Creative outlets are what makes this family function properly. When out of balance, we all four get grumpy and unsettled. This has been especially challenging for us this year as we’ve moved into a very small, charming, and old bungalow with some fabulous unfinished spaces. We naively believed that we could have these spaces (one an attic that will become an art studio, and the second a basement that will outfit a music rehearsal and recording space) finished by early last fall. Ha! North Dakota’s oil boom related growth has kept every contractor and sub-contractor so busy it’s unbelievable. As a result, we’ve had to wait and wait and wait. We’ve been on top of each other, and the space we naturally take up for creating has been pretty much confined to the kitchen table.
With all our art boxes still packed away in the garage, we (especially Eva and I) have felt unsettled this year. We have had some progress, and we see an end in sight: the attic by the end of the month, the basement by… dare I hope for the end of March? This makes us incredibly happy, and in the meantime, we keep our dining table nice and cluttered and full.
Oh, but the lure of these spaces! Eva and I are already dreaming of our separate writing areas up there, hers a window seat that I’ll build for her, mine a simple table and chair. A spacious Lego area, and of course lots of space for canvasses and paper, paint and pastels. Just the idea of all that gets our creative juices flowing.
in the meantime, Eva is working steadily on her newest novel, a science fiction piece that takes place in an animal cell. She’s had to take out a character, which has proven to be the biggest editing challenge she’s ever faced. But she’s determined. We cleaned off her bedroom desk yesterday so that she could feel more authorly. She’s been making writing-related posts on her Facebook author page that are so cheerful it feels like summer.
Eva is also continuing to explore music, enjoying playing trumpet in band, and teaching herself how to play piano. Bass clef is still sketchy, and she never commits enough to sit down at the piano, but she’ll stand there picking away every time she passes by the instrument (which is often). Spotify and her iPod have helped introduce Eva to new music, and right now she’s really into powerful women with a harder musical edge like Paramore and Joan Jett.
Ian has big goals too, which I’ve talked about before. Now that he’s done with his lengthy application process for the Downbeat Magazine Student Music Awards competition, he’s focusing on an orchestral composition that will begin as a 18th century classical work and transform into a modern heavy metal sound. A collaboration with fashion designer Isabella Taylor, they are working together to create a multi-media piece that moves from stately, refined conservatism to a freedom of expression and thought. She will design the fashions, and the music will help express the message in a runway-show-type presentation. It’s challenging work, and Ian has gotten his music theory teacher on board with the project so that he can receive regular expert feedback along the way.
Another big goal for Ian has to do with the pending space. Once the basement is finished, he hopes to turn it into a community hotspot, welcoming musicians of all ages to come and create music together. He wants to create official performing groups, but also to simply have opportunities to play with new folks just for the sheer delight of making music.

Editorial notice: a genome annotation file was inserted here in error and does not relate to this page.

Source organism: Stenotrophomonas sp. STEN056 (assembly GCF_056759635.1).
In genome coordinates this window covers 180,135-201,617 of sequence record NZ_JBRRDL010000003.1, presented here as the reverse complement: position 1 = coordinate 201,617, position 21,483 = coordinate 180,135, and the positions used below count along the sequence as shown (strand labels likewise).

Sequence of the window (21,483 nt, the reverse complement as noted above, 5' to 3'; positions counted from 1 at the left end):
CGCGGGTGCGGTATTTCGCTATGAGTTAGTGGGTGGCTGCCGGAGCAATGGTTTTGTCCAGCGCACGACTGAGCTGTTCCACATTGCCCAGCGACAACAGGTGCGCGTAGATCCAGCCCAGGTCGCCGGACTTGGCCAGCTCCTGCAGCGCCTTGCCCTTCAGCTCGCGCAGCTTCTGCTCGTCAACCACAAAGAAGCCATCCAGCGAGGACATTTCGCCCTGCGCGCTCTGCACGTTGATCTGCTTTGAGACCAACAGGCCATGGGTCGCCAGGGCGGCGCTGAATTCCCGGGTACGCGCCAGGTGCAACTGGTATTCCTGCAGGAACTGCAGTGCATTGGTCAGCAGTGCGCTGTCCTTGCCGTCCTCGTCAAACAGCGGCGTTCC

As an extension of this, Ian hopes to produce his first album this summer. We’ve been in steady conversation about this. It’s a challenging thing to take on, mainly because of the wide variety of genres Ian enjoys. How does one place a rock ballad next to a composition for orchestra? Do we make it a hodge-podge collection of his work as a type of demo? Do we release individual songs instead, using his Bandcamp page? Lots of things to consider here, and we haven’t figured it all out yet. There’s also the fundraising to think about. Recording of course isn’t cheap, and we feel it is important for Ian to be involved with this aspect of the business as well. We’ve discussed a possible Kickstarter campaign, which opens up all sorts of new things to research and explore, like what all needs to be in place before the campaign begins, how to make a convincing Kickstarter video, what benefits to offer supporters, and how to promote the campaign to ensure success.
And that’s just the kids. Husband-Jamie is shopping for agents for a new YA novel, just published his first academic book, and is about to begin a new novel. I want to paint more and write more. I just met the lovely Elizabeth Raum this week, a professional children’s nonfiction author, and she has me inspired. I’m also lucky to have the brilliant and creative Jennifer Woods in my life, the vibrant editor of Typecast Publishing, who will I swear change the world with her vision and commitment to literary social engagement. Her work and enthusiasm is also quite inspiring and contagious. I can’t wait to see what 2013 brings.
If you see value in these exercises and goals, think about it within the language of school. This is our family’s school, our life. This is our education. If we could be so bold in supporting our schools and teachers, in training and then trusting them to be more subjective in their evaluation of student success – to accept portfolio reports instead of standardized test scores, think about it! The things we do here in our homeschool environment could be made accessible to so many other children! That’s an educational paradigm I could get into.
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